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Tasmanian Oak in mandolins

Peter Coombe

In 2003 I published an article about my experiments with “Ash” in mandolins (Coombe 2003).  The conclusion was that although promising in terms of how light and responsive the mandolin backs were, problems with internal splitting and difficulty bending the sides made it impractical for mandolin backs.  That experiment ultimately ended up in the fireplace because I found it impossible to bend the wood into mandolin sides without breaking.  Subsequently I learned that what I had was probably not Eucalyptus regnans (Mountain Ash), but one of the other species of Eucalyptus that was marketed as “Ash” in Canberra at the time.  “Ash” is now marketed as Tasmanian Oak or Victorian Ash (if sourced from Victoria) and consists of a mixture 3 species of Eucalyptus (E. regnans, E. obliqua and E. delatensis).  It is very difficult or impossible to identify the species just by looking at the wood without specialized equipment, so one can never be certain what species it is unless the supplier has positively identified the tree when still standing.

Ever since that article I have always had in the back of my mind the possibility of overcoming the problems, especially since the mandolin back I made was so light and responsive, and I had played a guitar made from Victorian Ash that was a very fine sounding instrument.  So when I discovered a wide board of figured Tasmanian Oak in the woodshed of Monaro Timbers in Canberra, I bought it.  The board was wide enough to make a one piece mandolin back and the tree must have been at least 150 years old when felled.  I also discovered some nicely figured quarter sawn pieces of Tasmanian Oak in Bunnings and bought some of that as well.  Some of the wood from Bunnings was subsequently used in loudspeaker cabinets, which gave me some extra experience with this wood.  This experience showed me that some pieces do indeed have problems with internal splitting, especially if the board shows some splitting on the side, or the growth rings are not perfectly vertical.  Internal splits will show up as voids on an end grain cut, and may not be visible on the face of the board so this can be a trap.  These boards may be suitable for furniture, but they are not suitable for musical instruments.  Other pieces had no internal splitting and  I cut one of these pieces into mandolin sides and they proved to make quite acceptable sides.  The wood was one of the more difficult woods to bend, but nevertheless it was practical to bend into mandolin sides with no breakages.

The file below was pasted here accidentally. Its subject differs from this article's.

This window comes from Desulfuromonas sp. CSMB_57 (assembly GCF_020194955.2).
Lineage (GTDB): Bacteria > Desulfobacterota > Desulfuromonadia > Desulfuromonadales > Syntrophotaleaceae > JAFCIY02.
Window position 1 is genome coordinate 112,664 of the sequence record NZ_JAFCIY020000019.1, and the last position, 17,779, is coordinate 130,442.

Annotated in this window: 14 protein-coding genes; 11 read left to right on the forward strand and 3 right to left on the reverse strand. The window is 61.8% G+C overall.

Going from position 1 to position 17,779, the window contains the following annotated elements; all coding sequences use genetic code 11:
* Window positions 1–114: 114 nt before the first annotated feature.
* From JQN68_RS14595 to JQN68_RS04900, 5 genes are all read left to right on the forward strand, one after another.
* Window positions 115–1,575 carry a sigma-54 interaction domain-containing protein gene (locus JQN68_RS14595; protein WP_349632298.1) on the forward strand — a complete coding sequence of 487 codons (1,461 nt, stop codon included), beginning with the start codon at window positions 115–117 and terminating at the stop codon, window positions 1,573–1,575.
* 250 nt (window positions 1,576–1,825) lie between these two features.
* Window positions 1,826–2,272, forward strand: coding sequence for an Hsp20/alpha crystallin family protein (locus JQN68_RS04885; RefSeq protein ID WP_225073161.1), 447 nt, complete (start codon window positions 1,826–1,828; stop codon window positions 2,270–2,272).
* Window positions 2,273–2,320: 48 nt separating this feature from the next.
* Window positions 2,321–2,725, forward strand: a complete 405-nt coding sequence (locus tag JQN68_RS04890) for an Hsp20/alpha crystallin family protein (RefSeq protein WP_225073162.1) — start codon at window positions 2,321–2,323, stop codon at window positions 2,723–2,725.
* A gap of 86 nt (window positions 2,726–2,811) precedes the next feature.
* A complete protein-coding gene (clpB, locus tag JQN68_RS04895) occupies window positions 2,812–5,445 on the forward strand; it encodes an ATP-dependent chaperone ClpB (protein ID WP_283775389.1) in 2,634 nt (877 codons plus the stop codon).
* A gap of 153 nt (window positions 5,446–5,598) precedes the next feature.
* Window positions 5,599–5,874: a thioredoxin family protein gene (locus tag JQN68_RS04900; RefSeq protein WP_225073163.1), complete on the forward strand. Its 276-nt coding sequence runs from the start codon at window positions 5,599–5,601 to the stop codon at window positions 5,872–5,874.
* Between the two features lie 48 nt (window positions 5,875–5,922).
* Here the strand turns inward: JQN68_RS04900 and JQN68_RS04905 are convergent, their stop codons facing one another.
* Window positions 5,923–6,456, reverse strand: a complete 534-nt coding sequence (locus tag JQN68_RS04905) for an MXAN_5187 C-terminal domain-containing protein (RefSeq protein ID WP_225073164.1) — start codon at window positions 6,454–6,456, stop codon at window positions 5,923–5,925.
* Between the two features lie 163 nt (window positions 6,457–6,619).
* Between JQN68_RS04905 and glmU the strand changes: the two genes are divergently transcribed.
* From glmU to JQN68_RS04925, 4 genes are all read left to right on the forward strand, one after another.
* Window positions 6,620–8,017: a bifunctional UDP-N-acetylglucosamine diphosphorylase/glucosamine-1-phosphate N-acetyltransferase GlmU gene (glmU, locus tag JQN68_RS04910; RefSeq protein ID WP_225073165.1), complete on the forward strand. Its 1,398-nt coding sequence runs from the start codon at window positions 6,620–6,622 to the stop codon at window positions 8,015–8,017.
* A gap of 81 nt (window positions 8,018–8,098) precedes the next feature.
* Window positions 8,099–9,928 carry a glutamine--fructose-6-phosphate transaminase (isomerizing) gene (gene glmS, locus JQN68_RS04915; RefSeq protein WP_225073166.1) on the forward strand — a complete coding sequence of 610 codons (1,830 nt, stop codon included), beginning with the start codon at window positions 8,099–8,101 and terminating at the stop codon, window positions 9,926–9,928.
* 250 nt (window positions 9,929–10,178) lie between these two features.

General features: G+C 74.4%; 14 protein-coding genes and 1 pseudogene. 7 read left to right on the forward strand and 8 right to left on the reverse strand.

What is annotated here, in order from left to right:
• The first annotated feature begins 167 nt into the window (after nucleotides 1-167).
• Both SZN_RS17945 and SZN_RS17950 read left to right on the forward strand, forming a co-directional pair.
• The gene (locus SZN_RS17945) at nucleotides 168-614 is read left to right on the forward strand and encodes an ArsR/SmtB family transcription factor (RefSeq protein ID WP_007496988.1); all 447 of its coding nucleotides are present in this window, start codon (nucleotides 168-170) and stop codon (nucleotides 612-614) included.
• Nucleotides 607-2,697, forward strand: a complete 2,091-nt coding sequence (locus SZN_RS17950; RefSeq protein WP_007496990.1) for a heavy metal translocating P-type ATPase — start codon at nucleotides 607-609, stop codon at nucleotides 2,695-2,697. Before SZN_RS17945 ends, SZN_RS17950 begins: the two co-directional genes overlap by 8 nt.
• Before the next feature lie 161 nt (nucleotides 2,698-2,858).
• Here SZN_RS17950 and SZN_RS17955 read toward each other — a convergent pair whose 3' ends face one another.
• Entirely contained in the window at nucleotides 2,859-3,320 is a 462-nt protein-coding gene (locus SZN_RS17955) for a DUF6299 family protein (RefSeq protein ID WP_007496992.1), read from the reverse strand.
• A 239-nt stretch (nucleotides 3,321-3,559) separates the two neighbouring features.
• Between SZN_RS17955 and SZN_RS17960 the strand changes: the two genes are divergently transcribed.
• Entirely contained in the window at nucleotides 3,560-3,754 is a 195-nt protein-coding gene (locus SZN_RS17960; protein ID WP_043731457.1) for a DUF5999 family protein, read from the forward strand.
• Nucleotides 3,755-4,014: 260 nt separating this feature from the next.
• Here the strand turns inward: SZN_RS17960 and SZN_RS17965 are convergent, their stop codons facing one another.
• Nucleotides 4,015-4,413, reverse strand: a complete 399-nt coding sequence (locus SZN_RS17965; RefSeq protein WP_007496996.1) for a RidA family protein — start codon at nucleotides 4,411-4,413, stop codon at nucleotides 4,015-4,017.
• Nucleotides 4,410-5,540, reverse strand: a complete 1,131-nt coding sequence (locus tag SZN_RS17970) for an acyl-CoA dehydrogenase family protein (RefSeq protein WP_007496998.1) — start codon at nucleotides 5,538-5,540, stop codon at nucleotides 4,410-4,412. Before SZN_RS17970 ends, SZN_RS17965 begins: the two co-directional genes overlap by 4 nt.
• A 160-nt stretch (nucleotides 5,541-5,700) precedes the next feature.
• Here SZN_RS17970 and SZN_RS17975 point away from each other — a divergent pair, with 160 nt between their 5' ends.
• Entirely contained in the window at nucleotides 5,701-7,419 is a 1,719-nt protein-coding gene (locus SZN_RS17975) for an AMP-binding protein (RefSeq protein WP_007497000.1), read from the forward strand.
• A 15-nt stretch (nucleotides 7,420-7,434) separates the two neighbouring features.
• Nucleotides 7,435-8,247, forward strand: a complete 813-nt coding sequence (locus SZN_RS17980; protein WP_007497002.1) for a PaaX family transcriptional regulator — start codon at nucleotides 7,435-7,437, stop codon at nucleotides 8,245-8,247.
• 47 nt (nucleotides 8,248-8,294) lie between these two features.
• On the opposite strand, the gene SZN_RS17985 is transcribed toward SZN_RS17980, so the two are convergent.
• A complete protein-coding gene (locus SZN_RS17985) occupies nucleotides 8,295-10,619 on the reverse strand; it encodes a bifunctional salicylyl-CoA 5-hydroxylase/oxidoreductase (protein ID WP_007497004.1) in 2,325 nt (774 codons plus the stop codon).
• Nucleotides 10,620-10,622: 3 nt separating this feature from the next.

The main problem I had earlier (impossible to bend) was now solved so I want ahead and carved a one piece mandolin back from the wide board and ultimately finished a mandolin with an oval sound hole.  This time there was no problem with internal splits, so the second problem had been solved as well.  The mandolin has a Carpathian Spruce top (European Spruce from Romania), Queensland Maple neck, Tasmanian Myrtle bindings, and Blackwood pick guard.  Queensland Maple was used for the neck to save weight.  Carpathian Spruce was used because I have had great success with this top wood in combination with European Maple.  It is quite a handsome looking combination of woods (see picture)